The group “water molds,” or oomycetous plant pathogens, is comprised of both foliar and soilborne organisms with the potential to cause great destruction of a number of economically valuable crops when environmental conditions are wet and warm. Water molds are distinguished from true fungi, the classification of most plant pathogenic organisms, by several features including 1) lack of cell walls in hyphae resulting in the coenocytic condition, 2) diploid nuclei of vegetative cells, 3) cell walls composed of beta-1,3 and beta-1,6 glucans rather than chitin in true fungi, and 4) many species produce biflagellated swimming spores termed zoospores in structures called sporangia (3). The distinguishing features of water molds make their control on agricultural crops a challenge unique from that of true fungi. On vegetable and potato crops, the water molds which threaten the greatest crop losses include Phytophthora infestans (causal agent of late blight on potatoes and tomatoes), Phytophthora capsici (causal agent of Phytophthora crown and fruit rot on tomatoes, peppers, squash, and cucumbers), and Pseudoperonospora cubensis (causal agent of downy mildew on cucumbers).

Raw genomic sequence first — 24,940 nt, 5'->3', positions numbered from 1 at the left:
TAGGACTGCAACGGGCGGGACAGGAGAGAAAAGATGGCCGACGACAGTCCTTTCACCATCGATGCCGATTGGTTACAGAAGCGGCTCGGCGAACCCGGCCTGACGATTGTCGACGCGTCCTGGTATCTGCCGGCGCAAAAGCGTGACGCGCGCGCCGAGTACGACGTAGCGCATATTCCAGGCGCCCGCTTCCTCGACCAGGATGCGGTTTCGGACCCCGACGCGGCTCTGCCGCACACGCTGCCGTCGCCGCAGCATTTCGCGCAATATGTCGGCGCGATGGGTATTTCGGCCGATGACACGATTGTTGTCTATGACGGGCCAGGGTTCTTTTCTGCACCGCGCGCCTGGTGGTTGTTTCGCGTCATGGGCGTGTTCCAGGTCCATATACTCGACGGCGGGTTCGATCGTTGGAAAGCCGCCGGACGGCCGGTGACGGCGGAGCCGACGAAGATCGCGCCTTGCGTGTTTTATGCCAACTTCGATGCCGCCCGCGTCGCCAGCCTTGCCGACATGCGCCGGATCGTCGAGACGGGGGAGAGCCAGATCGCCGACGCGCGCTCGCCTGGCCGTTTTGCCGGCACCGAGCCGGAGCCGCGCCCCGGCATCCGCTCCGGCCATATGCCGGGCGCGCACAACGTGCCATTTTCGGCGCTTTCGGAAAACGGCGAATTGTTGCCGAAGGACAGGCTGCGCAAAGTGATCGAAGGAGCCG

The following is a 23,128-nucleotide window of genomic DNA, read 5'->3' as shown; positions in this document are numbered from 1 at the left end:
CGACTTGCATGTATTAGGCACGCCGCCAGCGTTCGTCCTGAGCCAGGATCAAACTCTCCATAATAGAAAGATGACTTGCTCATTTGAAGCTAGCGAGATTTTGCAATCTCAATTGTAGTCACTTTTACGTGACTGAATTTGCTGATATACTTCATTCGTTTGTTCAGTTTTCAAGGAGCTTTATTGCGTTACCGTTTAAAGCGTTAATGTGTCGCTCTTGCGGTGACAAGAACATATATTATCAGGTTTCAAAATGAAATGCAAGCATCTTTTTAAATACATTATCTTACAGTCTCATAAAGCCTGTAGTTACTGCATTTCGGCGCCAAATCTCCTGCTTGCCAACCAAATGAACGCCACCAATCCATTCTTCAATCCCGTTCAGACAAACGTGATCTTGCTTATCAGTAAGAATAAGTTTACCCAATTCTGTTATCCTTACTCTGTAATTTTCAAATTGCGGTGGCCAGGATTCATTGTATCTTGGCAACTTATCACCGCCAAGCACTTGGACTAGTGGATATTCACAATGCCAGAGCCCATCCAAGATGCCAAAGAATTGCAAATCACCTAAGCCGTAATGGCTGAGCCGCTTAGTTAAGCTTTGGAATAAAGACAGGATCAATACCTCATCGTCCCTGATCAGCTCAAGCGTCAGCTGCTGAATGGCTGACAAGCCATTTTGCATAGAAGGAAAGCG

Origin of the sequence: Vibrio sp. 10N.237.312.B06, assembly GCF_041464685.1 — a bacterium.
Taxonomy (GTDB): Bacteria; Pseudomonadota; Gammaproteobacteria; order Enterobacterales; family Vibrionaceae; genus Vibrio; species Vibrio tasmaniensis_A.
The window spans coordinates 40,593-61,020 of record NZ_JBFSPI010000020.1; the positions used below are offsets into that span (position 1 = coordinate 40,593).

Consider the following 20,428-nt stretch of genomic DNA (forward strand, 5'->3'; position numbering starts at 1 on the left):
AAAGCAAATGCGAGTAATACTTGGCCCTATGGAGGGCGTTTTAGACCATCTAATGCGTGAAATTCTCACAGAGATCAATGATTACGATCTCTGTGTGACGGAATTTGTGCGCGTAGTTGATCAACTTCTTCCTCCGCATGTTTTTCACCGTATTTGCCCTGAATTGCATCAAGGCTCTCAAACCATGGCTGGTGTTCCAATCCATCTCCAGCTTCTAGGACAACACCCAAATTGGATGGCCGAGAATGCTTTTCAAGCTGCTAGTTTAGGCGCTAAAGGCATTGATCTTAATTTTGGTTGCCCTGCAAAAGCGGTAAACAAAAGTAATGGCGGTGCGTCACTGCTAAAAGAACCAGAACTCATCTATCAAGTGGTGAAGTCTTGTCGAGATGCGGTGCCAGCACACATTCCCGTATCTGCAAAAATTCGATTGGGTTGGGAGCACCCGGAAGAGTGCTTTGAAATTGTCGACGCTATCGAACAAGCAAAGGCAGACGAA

Soil Science Extension
University of Wisconsin Madison